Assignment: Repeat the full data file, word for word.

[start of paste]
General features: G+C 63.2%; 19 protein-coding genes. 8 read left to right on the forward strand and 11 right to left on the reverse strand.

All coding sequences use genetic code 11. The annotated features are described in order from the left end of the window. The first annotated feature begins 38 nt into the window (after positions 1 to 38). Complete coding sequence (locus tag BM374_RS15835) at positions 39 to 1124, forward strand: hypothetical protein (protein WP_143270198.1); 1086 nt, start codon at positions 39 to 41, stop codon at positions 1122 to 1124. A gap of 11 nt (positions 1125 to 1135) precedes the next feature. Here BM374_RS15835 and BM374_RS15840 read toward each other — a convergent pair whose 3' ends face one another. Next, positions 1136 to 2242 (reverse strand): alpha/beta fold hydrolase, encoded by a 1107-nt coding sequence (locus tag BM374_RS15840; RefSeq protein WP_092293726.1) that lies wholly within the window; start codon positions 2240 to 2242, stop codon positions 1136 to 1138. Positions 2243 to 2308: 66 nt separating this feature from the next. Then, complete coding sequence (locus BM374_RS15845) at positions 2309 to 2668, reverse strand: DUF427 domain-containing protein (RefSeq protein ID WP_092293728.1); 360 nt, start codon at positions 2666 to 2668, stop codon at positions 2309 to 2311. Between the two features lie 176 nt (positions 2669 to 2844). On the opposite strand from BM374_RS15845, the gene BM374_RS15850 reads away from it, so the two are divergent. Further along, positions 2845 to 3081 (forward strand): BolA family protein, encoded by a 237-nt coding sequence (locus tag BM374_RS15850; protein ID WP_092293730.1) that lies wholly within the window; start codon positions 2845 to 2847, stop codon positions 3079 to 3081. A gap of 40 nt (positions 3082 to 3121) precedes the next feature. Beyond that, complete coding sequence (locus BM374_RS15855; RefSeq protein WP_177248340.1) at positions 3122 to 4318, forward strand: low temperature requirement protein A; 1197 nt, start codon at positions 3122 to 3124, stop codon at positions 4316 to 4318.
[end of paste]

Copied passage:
General features: G+C 63.2%; 19 protein-coding genes. 8 read left to right on the forward strand and 11 right to left on the reverse strand.

All coding sequences use genetic code 11. The annotated features are described in order from the left end of the window. The first annotated feature begins 38 nt into the window (after positions 1 to 38). Complete coding sequence (locus tag BM374_RS15835) at positions 39 to 1124, forward strand: hypothetical protein (protein WP_143270198.1); 1086 nt, start codon at positions 39 to 41, stop codon at positions 1122 to 1124. A gap of 11 nt (positions 1125 to 1135) precedes the next feature. Here BM374_RS15835 and BM374_RS15840 read toward each other — a convergent pair whose 3' ends face one another. Next, positions 1136 to 2242 (reverse strand): alpha/beta fold hydrolase, encoded by a 1107-nt coding sequence (locus tag BM374_RS15840; RefSeq protein WP_092293726.1) that lies wholly within the window; start codon positions 2240 to 2242, stop codon positions 1136 to 1138. Positions 2243 to 2308: 66 nt separating this feature from the next. Then, complete coding sequence (locus BM374_RS15845) at positions 2309 to 2668, reverse strand: DUF427 domain-containing protein (RefSeq protein ID WP_092293728.1); 360 nt, start codon at positions 2666 to 2668, stop codon at positions 2309 to 2311. Between the two features lie 176 nt (positions 2669 to 2844). On the opposite strand from BM374_RS15845, the gene BM374_RS15850 reads away from it, so the two are divergent. Further along, positions 2845 to 3081 (forward strand): BolA family protein, encoded by a 237-nt coding sequence (locus tag BM374_RS15850; protein ID WP_092293730.1) that lies wholly within the window; start codon positions 2845 to 2847, stop codon positions 3079 to 3081. A gap of 40 nt (positions 3082 to 3121) precedes the next feature. Beyond that, complete coding sequence (locus BM374_RS15855; RefSeq protein WP_177248340.1) at positions 3122 to 4318, forward strand: low temperature requirement protein A; 1197 nt, start codon at positions 3122 to 3124, stop codon at positions 4316 to 4318.